Trump spokesman Steven Cheung responded to questions about this reporting with a statement that said Trump “spent the last two years continuing to build up the MAGA movement and helping elect America First candidates across the country, to the tune of a 98.6% endorsement record in primary elections.”

“There is nobody who has worked harder to advance the conservative movement. After years of biased media coverage and Big Tech meddling in an election to help Joe Biden and the Democrats, President Trump continues to be the single, most dominant force in politics and people - especially unnamed sources who purport to be close to him - should never doubt his ability to win in a decisive and commanding fashion,” he added.

Observers and some Trump allies alike believe that after years of investigations into Trump’s conduct, it is his behavior since leaving office that may be most likely to lead to his criminal indictment - for mishandling classified documents and obstructing the work of federal investigators hunting for those records.

“I think it’s pretty obvious, when there was no around to tell you that, ‘No, Mr. President, you cannot do that,’ it just leads inevitably to this kind of problem,” said Chris Whipple, author of “The Gatekeepers,” a history of White House chiefs of staff.

“In a way it looks almost like the Trump Presidency 2.0,” he said. “Just no guard rails, on steroids.”

‘Opportunities for messing up’

Trump is hardly the first ex-president to struggle with life as a private citizen after the heady experience of holding the world’s most powerful job. Bill Clinton, for instance, filled hours in his first months after leaving office holed up at home in Chappaqua, N.Y., bingeing TV shows and movies he had missed as president on a TiVo gifted to him by the Hollywood director Steven Spielberg.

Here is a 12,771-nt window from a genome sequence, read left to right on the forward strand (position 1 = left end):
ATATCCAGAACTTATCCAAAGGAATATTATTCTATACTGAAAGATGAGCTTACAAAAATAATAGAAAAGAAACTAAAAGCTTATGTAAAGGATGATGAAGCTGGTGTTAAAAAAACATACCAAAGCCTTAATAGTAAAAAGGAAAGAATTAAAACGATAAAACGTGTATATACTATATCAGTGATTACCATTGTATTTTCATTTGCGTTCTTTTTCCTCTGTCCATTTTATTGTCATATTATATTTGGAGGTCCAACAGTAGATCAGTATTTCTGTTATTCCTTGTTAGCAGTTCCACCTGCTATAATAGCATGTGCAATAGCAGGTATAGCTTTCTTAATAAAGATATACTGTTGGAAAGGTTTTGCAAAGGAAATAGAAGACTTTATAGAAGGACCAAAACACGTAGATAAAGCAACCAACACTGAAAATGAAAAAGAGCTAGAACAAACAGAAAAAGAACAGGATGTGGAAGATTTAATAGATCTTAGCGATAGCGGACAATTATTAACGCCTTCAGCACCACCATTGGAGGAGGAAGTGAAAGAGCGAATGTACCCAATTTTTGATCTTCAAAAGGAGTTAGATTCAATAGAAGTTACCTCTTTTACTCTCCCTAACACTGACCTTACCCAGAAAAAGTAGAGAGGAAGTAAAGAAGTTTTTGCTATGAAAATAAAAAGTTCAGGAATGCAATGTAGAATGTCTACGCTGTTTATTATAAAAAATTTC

Most former presidents have compensated for the boredom by throwing themselves into the task of crafting a new kind of public life, pursuing charitable goals and managing their legacies through books and the building of a presidential library.

But not Trump. Unwilling to accept the reality of his November 2020 election loss to President Biden, Trump resisted efforts to plan for his post-presidential life, according to people close to him. The result was a delayed, chaotic and little-thought-out process that many around Trump believe set the stage for troubles to come.

In his final weeks in office, White House staffers interested in working for Trump after he stepped down were required to engage in a strange dance in which they competed for post-presidential jobs without admitting there would be no second Trump term - a concession that risked angering the outgoing president and thereby eliminating them from consideration. It was all “cloak and daggers,” said one person familiar with the dynamic.

By law, presidents and vice presidents leaving office are together provided up to $2.6 million in public funds to “wind down” their offices, pay staff salaries, rent office space and buy supplies like copy paper and pens. Once requested, the money can be accessed for 30 days prior to leaving office and up to six months after.

Documents released by GSA show that Trump’s White House chief of staff Mark Meadows did not sign a formal agreement requesting the money until Jan. 11, five days after the attack on the U.S. Capitol and several weeks after funding would have otherwise been available by law.


The delay impacted aides to Vice President Mike Pence, too, who could only then begin to tap the funds and start looking for office space to locate transition offices. Over the frantic days that followed, they selected the 12th floor of a generic-looking office tower managed by the GSA in Crystal City, near Ronald Reagan Washington National Airport in Northern Virginia. Not long after, Trump aides contacted Pence’s team, according to a person familiar with the discussions. Though many around Pence believed Trump had endangered the life of his vice president during the Jan. 6, 2021, attack, now Trump’s team asked: Could they use the Crystal City space for transition offices as well?

While Meadows signed the GSA document, the work of transitioning Trump to life in Florida actually fell to lower level staffers - including operations aide William “Beau” Harrison, body man Nick Luna and his personal assistant Michael - who held less sway with the outgoing president and knew less about government functions, people familiar with the transition said. Harrison, Luna and Michael declined to comment about their roles in the transition.